Even when the interim management meets everyone's highest satisfaction, there is always room for improvement. Top performers know the importance of analysis, particularly when they are successful. Small errors can always occur, and if things are going well, they may be overlooked. This analysis offers valuable insights for both the client and the interim manager for future improvement. Swiss Interim Management ensures this quality check.


Thomas managed to find the artist's name. Now, an art print of the expressive painting hangs above his desk at home —the motif, a mountain landscape in the Davos Alps. Thomas knows when his next "expedition" will commence, but there's still some time before that happens.




Swiss Interim Management: Bridging the Gap Between Companies and Experts. Since 2009, we have been of service for companies in locating the right interim managers for their unique requirements. Concurrently, we serve as a long-term consultant and support for over 400 interim managers in our community. Our services include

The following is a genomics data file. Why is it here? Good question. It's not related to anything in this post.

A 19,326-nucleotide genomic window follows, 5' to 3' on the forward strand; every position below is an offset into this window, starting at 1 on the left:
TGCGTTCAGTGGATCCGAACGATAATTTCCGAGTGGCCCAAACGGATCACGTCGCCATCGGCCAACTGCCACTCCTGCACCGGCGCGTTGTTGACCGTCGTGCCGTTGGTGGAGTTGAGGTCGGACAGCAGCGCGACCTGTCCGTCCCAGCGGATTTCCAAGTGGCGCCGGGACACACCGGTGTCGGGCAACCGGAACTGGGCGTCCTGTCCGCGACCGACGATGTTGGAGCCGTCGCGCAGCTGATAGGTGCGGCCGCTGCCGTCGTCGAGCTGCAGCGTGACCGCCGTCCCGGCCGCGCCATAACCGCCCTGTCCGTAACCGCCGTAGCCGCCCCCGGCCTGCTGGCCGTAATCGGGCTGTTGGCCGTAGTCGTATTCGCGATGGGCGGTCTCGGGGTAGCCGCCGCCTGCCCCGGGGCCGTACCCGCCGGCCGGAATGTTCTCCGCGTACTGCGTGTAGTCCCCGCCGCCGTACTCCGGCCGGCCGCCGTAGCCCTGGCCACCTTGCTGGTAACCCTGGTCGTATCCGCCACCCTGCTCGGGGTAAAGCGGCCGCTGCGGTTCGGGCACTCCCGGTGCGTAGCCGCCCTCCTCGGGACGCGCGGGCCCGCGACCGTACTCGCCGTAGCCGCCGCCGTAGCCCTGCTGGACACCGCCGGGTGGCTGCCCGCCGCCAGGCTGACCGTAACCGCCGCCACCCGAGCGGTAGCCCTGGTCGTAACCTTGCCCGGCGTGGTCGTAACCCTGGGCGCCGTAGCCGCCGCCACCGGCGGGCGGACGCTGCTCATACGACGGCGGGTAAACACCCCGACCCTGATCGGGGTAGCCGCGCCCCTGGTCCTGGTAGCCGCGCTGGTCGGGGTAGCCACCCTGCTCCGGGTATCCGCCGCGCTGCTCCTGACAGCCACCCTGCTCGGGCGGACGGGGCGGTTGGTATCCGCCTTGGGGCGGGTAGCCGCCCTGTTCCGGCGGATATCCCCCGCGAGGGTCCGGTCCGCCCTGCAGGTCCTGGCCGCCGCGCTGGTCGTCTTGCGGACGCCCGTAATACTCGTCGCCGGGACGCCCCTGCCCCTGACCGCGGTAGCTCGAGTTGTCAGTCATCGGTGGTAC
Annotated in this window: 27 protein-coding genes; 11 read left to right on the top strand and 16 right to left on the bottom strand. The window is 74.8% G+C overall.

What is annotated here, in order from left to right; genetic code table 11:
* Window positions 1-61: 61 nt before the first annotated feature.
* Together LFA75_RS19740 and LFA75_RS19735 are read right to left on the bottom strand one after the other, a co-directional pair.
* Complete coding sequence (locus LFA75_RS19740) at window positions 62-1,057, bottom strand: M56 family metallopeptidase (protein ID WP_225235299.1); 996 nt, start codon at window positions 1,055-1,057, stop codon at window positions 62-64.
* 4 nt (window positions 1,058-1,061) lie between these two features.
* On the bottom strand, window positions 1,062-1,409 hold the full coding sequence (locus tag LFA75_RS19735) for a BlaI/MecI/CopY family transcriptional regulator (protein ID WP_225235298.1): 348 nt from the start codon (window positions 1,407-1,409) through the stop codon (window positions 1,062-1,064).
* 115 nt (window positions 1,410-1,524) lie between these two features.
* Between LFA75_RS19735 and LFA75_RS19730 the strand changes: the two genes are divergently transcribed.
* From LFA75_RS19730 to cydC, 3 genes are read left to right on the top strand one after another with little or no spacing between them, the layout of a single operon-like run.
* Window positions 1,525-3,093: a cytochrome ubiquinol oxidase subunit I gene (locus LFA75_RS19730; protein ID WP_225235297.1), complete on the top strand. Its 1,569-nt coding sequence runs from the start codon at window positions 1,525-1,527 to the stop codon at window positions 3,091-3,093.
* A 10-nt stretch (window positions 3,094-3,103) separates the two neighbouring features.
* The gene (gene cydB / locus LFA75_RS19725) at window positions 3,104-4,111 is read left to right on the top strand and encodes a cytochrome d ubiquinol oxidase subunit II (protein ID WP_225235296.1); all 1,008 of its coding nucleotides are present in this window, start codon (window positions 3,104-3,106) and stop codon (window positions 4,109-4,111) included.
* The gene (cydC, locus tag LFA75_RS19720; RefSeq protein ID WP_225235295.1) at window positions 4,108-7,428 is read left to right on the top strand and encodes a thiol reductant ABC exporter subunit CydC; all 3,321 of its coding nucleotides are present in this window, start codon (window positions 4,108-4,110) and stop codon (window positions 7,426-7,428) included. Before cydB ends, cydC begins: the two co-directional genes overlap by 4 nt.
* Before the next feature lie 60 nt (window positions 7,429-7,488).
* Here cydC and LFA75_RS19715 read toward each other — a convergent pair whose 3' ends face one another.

• Determining the goals to be achieved by the interim manager and Swiss Interim Management.

  • Assessing the feasibility of the desired goals, considering the interim manager's experience and skills along with the client's plans.

  • Redefining targets after a three-month induction period. Conducting a reassessment of target achievement.

  • Carrying out a quality check before the assignment's completion.

  • Providing coaching to the interim manager throughout the assignment.

  • Assisting in finding new assignments that align perfectly with the interim manager's professional and personal goals.

  • By working together, we ensure enough room for the essential — successful interim management.

Are you currently in need of a suitable interim manager? Or, do you aspire to join our thriving community? Schedule a consultation today.